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Top 3 Unique Facts About Long-haired Labrador

1. Their Coats Occur Naturally Thanks to Genetics

Long-haired Labrador Retrievers are the natural result of a rare, genetic pairing. The coat length of all dogs, including Labs, is controlled by a specific gene: FGF5. In Labs, the dominant trait of this gene is the short-haired version, while long hair is recessive.

Puppies inherit genes from both of their parents. Parents with two dominant genes (LL) only pass on the short-hair genes. However, parents with one dominant and one recessive (LI) can pass on the long-haired trait to their pups. If both parents have LI genes, some of the litter will receive two recessive genes (II) and grow long hair.

long haired labrador
Image Credit: Africa Studio, Shutterstock

2. There’s a Genetic Test for the Long-haired Lab Gene

Because Labrador breeders usually prefer to avoid producing long-haired Labs, a genetic test is available that can tell them which genes the parent dogs possess. Anyone interested in breeding their Lab should consider having the test done unless they are okay with getting some fluffy pups. As long as at least one parent has only short-haired genes, the pups will come out with breed-standard Labrador coats.

3. They Shed a Lot!

Labradors are considered a heavy shedding breed, and the long-haired version is no exception. No matter their top coat length, all Labradors produce a thick, warm undercoat. They shed this full undercoat seasonally, typically in spring and fall, producing enormous amounts of hair.

Long-haired Labs also shed some fur year-round. Because their coats are longer and finer, they may need more brushing than short-haired Labradors to keep them tangle-free and clean.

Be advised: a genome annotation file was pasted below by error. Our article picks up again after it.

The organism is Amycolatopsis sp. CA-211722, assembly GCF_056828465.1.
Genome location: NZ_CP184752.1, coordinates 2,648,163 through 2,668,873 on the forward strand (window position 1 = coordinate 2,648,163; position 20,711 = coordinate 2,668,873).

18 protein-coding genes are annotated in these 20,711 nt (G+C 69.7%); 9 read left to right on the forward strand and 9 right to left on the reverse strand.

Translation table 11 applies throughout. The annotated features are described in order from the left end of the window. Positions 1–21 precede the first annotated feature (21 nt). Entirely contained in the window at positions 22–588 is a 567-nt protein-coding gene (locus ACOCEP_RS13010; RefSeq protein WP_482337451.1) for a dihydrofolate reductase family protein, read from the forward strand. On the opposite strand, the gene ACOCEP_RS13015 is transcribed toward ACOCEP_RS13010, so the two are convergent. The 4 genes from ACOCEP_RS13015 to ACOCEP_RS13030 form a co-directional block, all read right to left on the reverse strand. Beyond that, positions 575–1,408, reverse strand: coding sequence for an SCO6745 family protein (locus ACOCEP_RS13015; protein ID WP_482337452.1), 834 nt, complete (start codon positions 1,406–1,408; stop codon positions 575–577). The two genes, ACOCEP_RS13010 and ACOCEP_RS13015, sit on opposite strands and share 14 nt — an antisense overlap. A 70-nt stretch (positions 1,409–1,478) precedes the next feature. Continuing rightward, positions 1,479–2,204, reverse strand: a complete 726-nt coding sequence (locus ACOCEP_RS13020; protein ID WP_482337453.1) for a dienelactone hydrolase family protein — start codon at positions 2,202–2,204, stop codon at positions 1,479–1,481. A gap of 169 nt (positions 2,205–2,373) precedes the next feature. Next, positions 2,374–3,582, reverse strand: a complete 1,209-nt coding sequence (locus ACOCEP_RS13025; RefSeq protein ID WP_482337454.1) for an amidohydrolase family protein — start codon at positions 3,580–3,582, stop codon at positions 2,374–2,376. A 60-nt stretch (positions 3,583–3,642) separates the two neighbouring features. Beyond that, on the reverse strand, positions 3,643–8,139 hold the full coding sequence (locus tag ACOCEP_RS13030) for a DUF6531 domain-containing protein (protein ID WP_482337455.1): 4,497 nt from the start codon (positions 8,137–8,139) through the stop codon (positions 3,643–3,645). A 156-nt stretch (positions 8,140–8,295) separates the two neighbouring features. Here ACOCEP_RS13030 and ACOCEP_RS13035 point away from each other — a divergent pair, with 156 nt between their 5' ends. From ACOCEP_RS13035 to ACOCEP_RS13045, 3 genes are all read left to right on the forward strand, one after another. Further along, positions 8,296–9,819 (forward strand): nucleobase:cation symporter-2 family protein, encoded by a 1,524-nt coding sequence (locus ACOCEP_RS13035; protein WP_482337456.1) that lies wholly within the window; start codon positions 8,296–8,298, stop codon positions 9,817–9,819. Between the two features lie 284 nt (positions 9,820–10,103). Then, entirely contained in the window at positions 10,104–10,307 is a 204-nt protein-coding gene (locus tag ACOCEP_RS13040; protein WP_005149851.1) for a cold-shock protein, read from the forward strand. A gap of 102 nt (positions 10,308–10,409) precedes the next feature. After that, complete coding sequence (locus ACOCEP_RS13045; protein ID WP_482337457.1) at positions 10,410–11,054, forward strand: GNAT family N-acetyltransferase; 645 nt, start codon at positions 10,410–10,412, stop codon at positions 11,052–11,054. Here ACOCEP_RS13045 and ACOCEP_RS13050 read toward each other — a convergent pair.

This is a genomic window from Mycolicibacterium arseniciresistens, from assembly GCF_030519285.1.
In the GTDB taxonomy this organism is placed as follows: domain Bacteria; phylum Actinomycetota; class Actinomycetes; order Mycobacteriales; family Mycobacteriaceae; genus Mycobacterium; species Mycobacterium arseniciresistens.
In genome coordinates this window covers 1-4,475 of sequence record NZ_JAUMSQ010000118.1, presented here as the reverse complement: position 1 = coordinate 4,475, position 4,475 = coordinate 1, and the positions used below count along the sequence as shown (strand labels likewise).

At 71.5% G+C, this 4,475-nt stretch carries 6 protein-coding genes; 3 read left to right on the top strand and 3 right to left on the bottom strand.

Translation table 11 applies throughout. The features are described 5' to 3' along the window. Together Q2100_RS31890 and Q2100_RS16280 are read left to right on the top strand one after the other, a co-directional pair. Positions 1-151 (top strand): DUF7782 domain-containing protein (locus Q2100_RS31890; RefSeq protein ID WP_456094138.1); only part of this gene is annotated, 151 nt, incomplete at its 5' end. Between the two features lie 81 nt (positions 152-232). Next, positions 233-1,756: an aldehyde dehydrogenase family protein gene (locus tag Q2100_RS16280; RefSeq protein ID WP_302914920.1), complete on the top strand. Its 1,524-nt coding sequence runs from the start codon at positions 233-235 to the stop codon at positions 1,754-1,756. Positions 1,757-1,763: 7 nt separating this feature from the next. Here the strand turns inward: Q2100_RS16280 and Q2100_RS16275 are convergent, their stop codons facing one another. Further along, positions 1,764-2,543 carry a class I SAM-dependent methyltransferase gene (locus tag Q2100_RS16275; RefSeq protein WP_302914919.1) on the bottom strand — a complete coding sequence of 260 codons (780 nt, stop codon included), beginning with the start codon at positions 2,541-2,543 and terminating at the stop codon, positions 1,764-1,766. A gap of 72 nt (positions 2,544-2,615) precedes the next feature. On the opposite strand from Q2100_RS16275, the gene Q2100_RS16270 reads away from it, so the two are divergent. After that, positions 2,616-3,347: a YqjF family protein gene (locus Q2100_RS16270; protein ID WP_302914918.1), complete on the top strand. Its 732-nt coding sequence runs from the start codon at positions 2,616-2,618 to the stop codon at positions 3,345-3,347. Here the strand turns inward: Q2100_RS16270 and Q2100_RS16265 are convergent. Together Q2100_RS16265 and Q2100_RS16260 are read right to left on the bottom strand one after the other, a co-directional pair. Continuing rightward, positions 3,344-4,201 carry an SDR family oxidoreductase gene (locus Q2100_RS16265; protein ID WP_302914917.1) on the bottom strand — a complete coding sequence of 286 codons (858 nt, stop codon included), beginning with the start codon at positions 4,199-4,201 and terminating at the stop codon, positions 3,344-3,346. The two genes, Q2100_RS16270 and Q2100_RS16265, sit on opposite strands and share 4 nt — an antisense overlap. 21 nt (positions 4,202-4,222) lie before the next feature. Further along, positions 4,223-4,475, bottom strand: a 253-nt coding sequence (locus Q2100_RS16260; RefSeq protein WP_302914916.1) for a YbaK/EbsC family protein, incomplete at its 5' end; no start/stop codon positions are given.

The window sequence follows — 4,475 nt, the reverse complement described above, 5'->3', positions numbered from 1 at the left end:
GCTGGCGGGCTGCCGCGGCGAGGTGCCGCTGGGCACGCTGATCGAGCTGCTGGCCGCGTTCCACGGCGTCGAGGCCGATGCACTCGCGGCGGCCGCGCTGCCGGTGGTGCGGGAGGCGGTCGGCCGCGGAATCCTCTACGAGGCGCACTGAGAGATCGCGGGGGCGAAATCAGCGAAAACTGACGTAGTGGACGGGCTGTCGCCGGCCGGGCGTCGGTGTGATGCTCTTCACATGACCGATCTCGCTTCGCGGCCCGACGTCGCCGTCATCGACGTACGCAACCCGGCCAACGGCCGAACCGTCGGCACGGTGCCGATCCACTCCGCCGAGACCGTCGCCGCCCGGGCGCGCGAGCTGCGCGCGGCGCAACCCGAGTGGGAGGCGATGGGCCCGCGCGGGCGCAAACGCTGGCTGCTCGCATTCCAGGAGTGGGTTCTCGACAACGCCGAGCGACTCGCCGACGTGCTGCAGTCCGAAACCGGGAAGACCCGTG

cute labrador looking at laptop
Image Credit: LightField Studios, Shutterstock


Does Long-haired Labrador Make a Good Pet?

Their coats may look different, but in every other way, long-haired Labradors are typical of the breed that has topped the popularity charts in the U.S. since 1991. If you don’t need a well-insulated water retriever, long-haired Labs make wonderful pets. They are smart, friendly, loving, and energetic, as all Labs should be.

Although combining some recessive genes can result in deformities and health issues, the FGF5 gene is only responsible for hair growth. Because of this, long-haired Labs aren’t prone to health issues more than their short-haired relatives. If you think a Lab is a good fit for your household, there’s no reason a long-haired pup can’t be the pet for you!

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Remember, just because a breed is popular doesn’t mean it is the right choice for every dog lover. Long-haired or short-haired, Labrador Retrievers are highly energetic and intelligent dogs that can easily develop behavior problems if they don’t get enough exercise, training, or attention. Those without the space, time, or energy to keep up with these pups should consider a different breed. Don’t be swayed by an adorable, fluffy baby Lab unless you’re prepared to commit to the rambunctious adult they will grow into.

Featured Image Credit: Pixel-Shot, Shutterstock